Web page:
Chapter Three: Empathetic Children Understand the Needs of Others Instilling Perspective Taking and Learning to Walk in Another’s Shoes
By Whitney Lawrence
The ability to take on other perspectives is essential to combat the hatred, intolerance, and injustices prevalent in the world. According to Borba (2017), taking on another's perspective is a “gateway to empathy” (p. 49). When we can feel what others feel, see what others see, experience what others experience, we are more likely to show empathy, reduce our own personal biases, and improve our interactions and connections with individuals. But, this is not an easy task. We live in a world where power-assertion discipline styles take precedence over empathy-building practices. Spanking, yelling, shaming, time-out, and reward systems are used to discipline children. The problem with such methods is that they do not position children to consider how their actions affect other individuals. Furthermore, such methods reinforce negative behaviors, degrade and embarrass children, and do not position children to be kind and caring citizens.
No spanking, yelling, shaming, time-out, or rewards??? As a mother of an independent, free-thinking two-year-old, I thought, “How am I going to ever set limits and boundaries? How am I going to encourage my own child to be an empathic, caring human?” The good news is that there are some simple approaches that can make a lasting impact.
Encourage your children to imagine how others might feel, drawing attention to the victim’s distress and emphasizing how the behavior was hurtful.
When talking with children, remember the Goldilocks method-- not too harsh, not too soft, but just right.
Show your children that you’re disappointed, not angry.
Utilize impact statements and inductive-type discipline approaches, ones that focus the child’s attention to the effect of their behavior on another individual.
Our children care what others think and feel. It is imperative that we harness this, setting conditions for them to take on others’ perspectives. When we do this, we not only build habits for empathy, but we also broaden children’s perspectives beyond the ones they carry from their lived experiences alone. The CARE method was shared in this chapter as an inductive-discipline approach that assists children in seeing things from another’s perspective.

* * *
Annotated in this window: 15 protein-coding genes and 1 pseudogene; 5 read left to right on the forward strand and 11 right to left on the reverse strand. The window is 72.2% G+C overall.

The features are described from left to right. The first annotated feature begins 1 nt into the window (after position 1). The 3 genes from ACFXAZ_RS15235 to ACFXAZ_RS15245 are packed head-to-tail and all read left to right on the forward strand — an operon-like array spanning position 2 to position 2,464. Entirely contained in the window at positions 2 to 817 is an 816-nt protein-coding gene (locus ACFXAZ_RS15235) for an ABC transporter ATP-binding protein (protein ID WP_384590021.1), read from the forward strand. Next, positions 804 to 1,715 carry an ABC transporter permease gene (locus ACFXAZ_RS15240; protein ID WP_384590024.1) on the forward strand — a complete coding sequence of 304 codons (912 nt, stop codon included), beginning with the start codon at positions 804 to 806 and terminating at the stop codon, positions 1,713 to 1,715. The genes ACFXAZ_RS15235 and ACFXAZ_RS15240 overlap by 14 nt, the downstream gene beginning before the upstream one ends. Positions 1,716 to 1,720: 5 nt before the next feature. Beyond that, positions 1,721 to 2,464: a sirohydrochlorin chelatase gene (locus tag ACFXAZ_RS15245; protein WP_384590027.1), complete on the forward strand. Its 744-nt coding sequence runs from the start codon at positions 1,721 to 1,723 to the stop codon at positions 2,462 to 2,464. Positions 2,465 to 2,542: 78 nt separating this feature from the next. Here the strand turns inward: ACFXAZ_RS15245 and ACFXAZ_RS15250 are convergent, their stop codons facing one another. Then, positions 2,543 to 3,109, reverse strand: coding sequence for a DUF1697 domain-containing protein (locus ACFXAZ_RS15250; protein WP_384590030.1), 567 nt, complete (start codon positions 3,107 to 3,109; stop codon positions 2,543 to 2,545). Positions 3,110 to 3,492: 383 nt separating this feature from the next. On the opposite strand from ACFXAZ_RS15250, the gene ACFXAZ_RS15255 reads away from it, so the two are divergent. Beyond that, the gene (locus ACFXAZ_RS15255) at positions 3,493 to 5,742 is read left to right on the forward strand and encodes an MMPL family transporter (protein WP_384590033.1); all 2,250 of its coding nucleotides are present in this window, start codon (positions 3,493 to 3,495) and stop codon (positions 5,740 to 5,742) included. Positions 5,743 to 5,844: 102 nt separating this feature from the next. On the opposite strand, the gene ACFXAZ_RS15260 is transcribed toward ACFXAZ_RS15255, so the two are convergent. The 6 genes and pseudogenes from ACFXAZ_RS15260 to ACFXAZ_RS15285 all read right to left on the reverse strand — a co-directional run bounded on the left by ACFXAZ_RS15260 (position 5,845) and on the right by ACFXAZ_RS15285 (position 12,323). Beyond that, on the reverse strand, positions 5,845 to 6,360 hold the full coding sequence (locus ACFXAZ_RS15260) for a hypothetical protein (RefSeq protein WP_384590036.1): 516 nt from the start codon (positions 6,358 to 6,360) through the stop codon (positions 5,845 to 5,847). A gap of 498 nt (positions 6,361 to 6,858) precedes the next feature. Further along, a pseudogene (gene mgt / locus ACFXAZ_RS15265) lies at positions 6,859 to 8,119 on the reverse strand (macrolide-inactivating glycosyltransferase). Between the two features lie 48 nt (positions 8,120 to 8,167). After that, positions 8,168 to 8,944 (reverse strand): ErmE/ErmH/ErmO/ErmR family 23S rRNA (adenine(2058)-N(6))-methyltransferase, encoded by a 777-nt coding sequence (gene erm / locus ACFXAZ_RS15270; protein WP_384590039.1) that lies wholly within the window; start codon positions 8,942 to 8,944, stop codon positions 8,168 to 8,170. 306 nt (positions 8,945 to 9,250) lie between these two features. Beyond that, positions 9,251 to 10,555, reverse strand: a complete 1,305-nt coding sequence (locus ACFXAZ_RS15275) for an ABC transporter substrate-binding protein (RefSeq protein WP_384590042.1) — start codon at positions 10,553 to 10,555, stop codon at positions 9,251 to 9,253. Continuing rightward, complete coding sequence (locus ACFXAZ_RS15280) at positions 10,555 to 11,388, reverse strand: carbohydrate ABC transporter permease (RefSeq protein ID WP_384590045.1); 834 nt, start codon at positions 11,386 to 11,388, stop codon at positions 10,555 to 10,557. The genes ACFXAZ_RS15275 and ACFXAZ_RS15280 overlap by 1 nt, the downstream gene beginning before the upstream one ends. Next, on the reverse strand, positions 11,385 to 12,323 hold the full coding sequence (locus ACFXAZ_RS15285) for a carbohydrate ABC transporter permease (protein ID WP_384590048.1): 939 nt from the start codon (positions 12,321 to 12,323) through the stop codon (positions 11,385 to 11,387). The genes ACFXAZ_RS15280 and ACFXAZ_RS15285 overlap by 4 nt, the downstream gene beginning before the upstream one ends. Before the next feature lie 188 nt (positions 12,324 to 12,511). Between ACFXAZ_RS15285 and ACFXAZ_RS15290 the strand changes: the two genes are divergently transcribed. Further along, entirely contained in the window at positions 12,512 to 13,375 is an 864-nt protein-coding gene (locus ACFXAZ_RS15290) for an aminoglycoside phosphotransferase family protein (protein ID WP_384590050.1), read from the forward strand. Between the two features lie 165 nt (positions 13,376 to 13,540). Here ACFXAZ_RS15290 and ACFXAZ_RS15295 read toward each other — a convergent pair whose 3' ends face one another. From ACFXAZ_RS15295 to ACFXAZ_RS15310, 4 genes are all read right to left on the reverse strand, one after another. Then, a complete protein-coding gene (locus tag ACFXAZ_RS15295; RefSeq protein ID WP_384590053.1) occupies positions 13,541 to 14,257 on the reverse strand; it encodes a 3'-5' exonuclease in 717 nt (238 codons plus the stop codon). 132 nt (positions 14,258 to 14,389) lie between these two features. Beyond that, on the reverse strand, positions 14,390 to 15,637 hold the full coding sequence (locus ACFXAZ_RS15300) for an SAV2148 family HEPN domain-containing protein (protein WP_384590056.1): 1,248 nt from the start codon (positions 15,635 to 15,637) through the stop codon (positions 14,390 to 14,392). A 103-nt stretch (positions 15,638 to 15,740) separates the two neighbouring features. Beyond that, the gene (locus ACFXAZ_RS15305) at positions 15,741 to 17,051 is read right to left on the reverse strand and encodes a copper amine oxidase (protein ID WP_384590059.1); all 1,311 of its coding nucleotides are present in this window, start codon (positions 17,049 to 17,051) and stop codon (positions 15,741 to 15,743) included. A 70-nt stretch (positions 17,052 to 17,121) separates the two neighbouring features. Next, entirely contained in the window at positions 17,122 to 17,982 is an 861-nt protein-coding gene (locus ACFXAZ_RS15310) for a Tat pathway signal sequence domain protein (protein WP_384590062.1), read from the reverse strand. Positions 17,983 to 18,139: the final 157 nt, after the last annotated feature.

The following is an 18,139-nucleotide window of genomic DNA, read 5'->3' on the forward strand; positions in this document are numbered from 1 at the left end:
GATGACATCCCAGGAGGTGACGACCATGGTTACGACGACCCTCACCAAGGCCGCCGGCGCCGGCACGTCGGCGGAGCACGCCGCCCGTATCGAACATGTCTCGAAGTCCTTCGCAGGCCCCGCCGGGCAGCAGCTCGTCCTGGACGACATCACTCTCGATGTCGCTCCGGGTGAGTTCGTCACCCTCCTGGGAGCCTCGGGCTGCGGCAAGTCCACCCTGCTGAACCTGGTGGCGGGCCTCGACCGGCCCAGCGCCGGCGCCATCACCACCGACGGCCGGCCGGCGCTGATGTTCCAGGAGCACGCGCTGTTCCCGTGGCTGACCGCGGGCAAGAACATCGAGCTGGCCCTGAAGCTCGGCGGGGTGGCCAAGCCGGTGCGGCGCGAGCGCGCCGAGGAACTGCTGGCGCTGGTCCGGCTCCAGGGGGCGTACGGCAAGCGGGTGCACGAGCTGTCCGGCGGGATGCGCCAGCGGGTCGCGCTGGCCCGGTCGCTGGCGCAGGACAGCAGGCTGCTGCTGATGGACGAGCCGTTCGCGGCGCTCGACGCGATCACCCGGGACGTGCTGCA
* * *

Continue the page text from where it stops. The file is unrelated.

Call attention to the uncaring.
Assess how the uncaring affects others.
Repair the hurt and require reparations.
Express disappointment and stress caring expectations.
This method models four central facets of perspective taking while building empathy. Imagination can play a role in building empathy and assisting children with taking on others’ perspectives. We can have children--
Explain a situation from someone else’s point of view
Role play a situation to experience the feelings and thoughts of someone else
Use props to “try on” new perspectives
Imagine how someone else might feel
Ask “I wonder” questions that encourage them to consider different scenarios
Redo a situation by role playing a different approach, reaction, or behavior
In a time and place where behavior charts sit out on children’s desks at school, 94% of parents spank their children by the age of four (Campbell, 2002), and the need for empathic, connected humans is at an all-time high, it is time to reconsider our approaches to discipline. It is time that we instill perspective taking so our children can handle conflicts on the playground now and disputes in the workplace later. Through such an approach, discipline moves from focusing on the behaviors of individuals to the character of individuals. It moves from punishment and consequences to teaching and learning. And most important, our roles are not bosses with power-assertive approaches; rather, we are mentors, leaders, and models who set conditions for kind, compassionate humans who consider and understand the needs of others.
Opportunities to reflect and challenge yourself:
Next time you are in a situation when you have to discipline a child, try an approach shared in this chapter. Share how this worked (or didn’t) and describe what you and the other individual felt, learned, and experienced.
Think about your current discipline approaches, in the classroom or at home, and reflect on one small shift that you want to make. Discuss this shift and the impact it has on you and the others.
Share an inductive-discipline approach that you use with children.
Borba, M. (2016). Unselfie. New York: Touchstone. Campbell, S. (2002). Spare the rod? Psychology Today, September 2002.
Empathetic Children have a Moral Identity: Developing an Ethical Code
by Sandy Emerson
One of the 21st century’s most enduring heroes, Captain Chesley Sullenberger, pilot of the U.S. Airways plane who made an emergency landing on the Hudson River, saved every single passenger on board, despite losing both engines shortly after takeoff. Sullenberger asserts that it was a pledge made as a child, to never be a bystander or abandon anyone in danger, that created the basis for the ethical code he lives by today.